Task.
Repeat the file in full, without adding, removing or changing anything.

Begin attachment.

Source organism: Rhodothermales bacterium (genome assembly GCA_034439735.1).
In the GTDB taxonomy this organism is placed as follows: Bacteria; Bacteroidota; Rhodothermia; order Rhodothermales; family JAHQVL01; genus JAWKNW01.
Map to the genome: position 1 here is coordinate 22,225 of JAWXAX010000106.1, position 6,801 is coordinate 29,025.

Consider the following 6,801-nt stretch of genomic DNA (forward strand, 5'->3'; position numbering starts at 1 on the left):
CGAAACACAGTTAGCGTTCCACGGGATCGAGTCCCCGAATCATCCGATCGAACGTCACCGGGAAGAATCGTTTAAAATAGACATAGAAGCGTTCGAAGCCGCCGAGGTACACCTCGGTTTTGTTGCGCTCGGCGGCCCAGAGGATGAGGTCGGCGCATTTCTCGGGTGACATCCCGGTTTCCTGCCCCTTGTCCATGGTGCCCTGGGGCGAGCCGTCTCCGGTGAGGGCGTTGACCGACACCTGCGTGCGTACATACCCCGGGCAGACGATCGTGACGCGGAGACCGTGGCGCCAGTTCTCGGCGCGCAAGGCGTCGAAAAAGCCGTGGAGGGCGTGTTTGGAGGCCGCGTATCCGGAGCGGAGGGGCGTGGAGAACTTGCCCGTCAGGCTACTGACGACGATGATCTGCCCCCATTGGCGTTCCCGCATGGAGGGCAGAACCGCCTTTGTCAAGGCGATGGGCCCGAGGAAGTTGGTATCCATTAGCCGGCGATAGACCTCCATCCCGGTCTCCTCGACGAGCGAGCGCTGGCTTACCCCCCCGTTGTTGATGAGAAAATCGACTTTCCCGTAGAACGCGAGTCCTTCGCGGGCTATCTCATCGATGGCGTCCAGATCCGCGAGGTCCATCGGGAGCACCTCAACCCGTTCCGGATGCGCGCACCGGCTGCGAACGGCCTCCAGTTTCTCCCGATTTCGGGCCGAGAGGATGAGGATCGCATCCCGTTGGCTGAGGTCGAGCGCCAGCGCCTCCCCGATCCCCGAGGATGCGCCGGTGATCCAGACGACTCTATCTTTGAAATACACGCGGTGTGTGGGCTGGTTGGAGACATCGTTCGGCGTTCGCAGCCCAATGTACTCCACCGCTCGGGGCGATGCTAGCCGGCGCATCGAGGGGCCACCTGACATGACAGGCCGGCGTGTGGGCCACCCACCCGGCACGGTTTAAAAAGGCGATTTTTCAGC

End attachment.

Source organism: Rhodothermales bacterium (genome assembly GCA_034439735.1).
In the GTDB taxonomy this organism is placed as follows: Bacteria; Bacteroidota; Rhodothermia; order Rhodothermales; family JAHQVL01; genus JAWKNW01.
Map to the genome: position 1 here is coordinate 22,225 of JAWXAX010000106.1, position 6,801 is coordinate 29,025.

Consider the following 6,801-nt stretch of genomic DNA (forward strand, 5'->3'; position numbering starts at 1 on the left):
CGAAACACAGTTAGCGTTCCACGGGATCGAGTCCCCGAATCATCCGATCGAACGTCACCGGGAAGAATCGTTTAAAATAGACATAGAAGCGTTCGAAGCCGCCGAGGTACACCTCGGTTTTGTTGCGCTCGGCGGCCCAGAGGATGAGGTCGGCGCATTTCTCGGGTGACATCCCGGTTTCCTGCCCCTTGTCCATGGTGCCCTGGGGCGAGCCGTCTCCGGTGAGGGCGTTGACCGACACCTGCGTGCGTACATACCCCGGGCAGACGATCGTGACGCGGAGACCGTGGCGCCAGTTCTCGGCGCGCAAGGCGTCGAAAAAGCCGTGGAGGGCGTGTTTGGAGGCCGCGTATCCGGAGCGGAGGGGCGTGGAGAACTTGCCCGTCAGGCTACTGACGACGATGATCTGCCCCCATTGGCGTTCCCGCATGGAGGGCAGAACCGCCTTTGTCAAGGCGATGGGCCCGAGGAAGTTGGTATCCATTAGCCGGCGATAGACCTCCATCCCGGTCTCCTCGACGAGCGAGCGCTGGCTTACCCCCCCGTTGTTGATGAGAAAATCGACTTTCCCGTAGAACGCGAGTCCTTCGCGGGCTATCTCATCGATGGCGTCCAGATCCGCGAGGTCCATCGGGAGCACCTCAACCCGTTCCGGATGCGCGCACCGGCTGCGAACGGCCTCCAGTTTCTCCCGATTTCGGGCCGAGAGGATGAGGATCGCATCCCGTTGGCTGAGGTCGAGCGCCAGCGCCTCCCCGATCCCCGAGGATGCGCCGGTGATCCAGACGACTCTATCTTTGAAATACACGCGGTGTGTGGGCTGGTTGGAGACATCGTTCGGCGTTCGCAGCCCAATGTACTCCACCGCTCGGGGCGATGCTAGCCGGCGCATCGAGGGGCCACCTGACATGACAGGCCGGCGTGTGGGCCACCCACCCGGCACGGTTTAAAAAGGCGATTTTTCAGC